A second embodiment of the servo gripper of the present invention using a ball screw in combination with a rack and pinion arrangement is denoted by the numeral 60 and is shown in FIGS. 4 and 5. Gripper 60 includes a support housing 62 including a top plate 64 and a side cover 66 which is removable to gain access to the interior of the gripper when desired.
A DC servo motor 68 is mounted by a plate 69 in housing 62 in the manner such that its drive shaft 70 is, for purposes of illustration, generally horizontal. The drive shaft 70 is coupled at one end thereof to an encoder 72 and at the opposite end to a timing pulley 74 coupled by a timing belt 76 to a second timing pulley 78 coupled to a shaft 80 journaled in plate 69 and bearing 83. A ball screw 82 is mounted on shaft 80 for linear movement along the shaft.
The ball screw is coupled to a gear rack 84, which in turn is coupled to a pinion 86 secured to a vertical shaft 87 rotatably mounted on a fixed part of the support housing. A second gear rack 88 is in mesh with pinion 86 and is mounted for horizontal, linear movement with respect to housing 62. A linear bearing 90 couples gear racks 84 and 88 to support housing 62 so that, as the motor drive shaft 70 rotates, it causes movements of the gear racks 84 and 88 in opposite directions with respect to each other. Finger mounts 92 are coupled to respective gear racks 84 and 88 so that fingers, such as fingers 18, secured to mounts 92 will move toward and away from each other depending upon the direction of movement of the drive shaft 70 of servo motor 68.
As shown in FIG. 6, controller 14 includes a CPU board 100 coupled to a servo board 102. An input/output rack 104 is coupled by line 106 to the CPU board, there being a group 108 of input and output lines coupled by line 110 to the input/output line of rack 104.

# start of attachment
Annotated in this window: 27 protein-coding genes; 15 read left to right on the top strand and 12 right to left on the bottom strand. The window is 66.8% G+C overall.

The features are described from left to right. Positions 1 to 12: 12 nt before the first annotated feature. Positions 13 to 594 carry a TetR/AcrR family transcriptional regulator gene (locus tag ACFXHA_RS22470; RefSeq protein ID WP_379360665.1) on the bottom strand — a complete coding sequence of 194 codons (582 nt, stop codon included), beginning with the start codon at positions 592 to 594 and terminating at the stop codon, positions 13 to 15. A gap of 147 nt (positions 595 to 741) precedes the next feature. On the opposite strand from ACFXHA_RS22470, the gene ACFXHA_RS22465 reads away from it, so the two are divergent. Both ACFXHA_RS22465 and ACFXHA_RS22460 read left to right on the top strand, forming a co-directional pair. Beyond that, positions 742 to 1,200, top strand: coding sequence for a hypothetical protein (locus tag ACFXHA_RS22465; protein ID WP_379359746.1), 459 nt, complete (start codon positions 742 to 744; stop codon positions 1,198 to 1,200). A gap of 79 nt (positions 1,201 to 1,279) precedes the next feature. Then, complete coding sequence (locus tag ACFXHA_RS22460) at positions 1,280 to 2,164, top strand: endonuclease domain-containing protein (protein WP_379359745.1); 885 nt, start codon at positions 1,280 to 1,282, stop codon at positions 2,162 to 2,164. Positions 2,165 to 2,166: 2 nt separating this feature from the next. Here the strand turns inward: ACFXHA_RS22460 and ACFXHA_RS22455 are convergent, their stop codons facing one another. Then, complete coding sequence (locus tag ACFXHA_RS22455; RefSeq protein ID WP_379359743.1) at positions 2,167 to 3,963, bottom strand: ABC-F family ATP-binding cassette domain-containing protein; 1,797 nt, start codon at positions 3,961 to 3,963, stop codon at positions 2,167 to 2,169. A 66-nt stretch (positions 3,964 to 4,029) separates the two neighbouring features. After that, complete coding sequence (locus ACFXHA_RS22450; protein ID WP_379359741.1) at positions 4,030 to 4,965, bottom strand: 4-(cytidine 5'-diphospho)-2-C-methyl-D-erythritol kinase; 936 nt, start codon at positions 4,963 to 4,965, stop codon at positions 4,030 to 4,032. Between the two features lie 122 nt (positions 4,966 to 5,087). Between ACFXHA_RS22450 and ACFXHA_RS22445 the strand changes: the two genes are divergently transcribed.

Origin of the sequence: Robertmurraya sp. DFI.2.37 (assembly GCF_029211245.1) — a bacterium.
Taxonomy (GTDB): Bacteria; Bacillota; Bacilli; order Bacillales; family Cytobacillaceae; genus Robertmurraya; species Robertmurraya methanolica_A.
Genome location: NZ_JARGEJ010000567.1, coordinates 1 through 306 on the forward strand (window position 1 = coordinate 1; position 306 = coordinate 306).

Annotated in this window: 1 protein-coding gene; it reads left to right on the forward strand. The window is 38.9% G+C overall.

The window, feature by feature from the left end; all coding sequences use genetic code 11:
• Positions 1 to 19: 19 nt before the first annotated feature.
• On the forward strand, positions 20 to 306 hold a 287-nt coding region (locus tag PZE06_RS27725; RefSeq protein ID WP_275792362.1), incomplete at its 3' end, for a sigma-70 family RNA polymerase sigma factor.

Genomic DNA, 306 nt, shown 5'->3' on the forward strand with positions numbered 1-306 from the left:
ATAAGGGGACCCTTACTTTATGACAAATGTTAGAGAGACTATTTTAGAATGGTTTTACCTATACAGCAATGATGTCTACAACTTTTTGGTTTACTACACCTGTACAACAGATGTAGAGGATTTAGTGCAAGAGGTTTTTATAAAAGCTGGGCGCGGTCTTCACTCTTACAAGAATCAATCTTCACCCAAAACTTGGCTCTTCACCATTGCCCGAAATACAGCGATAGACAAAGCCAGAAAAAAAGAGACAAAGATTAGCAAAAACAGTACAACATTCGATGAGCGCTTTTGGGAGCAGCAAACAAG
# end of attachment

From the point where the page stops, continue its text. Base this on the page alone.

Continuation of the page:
A serial interface 112 is coupled by a line 114 to a terminal 116. A power amplifier 118 is coupled by a line 120 to servo board 102 and by a line 122 to a gripper interface 124 whose output line 126 supplies gripper power to gripper 12 or to gripper 60, whichever is used. A line 128 carries encoder signals from encoder 34 or encoder 72 to gripper interface 124 which, in turn, directs such signal over a line 130 to servo board 102. A remote control box 134 is coupled by a line 136 to a pendant interface 138 which, in turn, is coupled by a line 140 to CPU board 100 and by a line 142 to input/output rack 104.
CPU board 100 contains an Intel 8052 microprocessor, 8K of random access memory (RAM), 8K of programmable read only memory (PROM) and an input/output interface. The PROM contains the program for the gripper system. CPU board 100 can receive inputs from two sources, serial interface 112 or I/O rack 104. I/O rack 104 consists of a series of optically isolated interface buffers for coupling to input and output lines 108 which can be coupled to the main robot controller, a host computer, or a host programmable logic controller (PLC).
CPU board 100 controls servo board 102 which is preferably a DMC 3000 -10 chip set produced by Galil. The servo board receives the encoder signals in the form of a square wave pulse from gripper 112 through line 128 and a connector 120 on a line 130. This square wave pulse is compared with an input from CPU board 100 and an analog output is provided on line 120 to a pulse width modulated amplifier 118. PWM amplifier 118 is preferably a model 201 amplifier from Complex Controls. The output of the amplifiers is provided on line 122 through gripper interface connector 124 to a motor power line 126.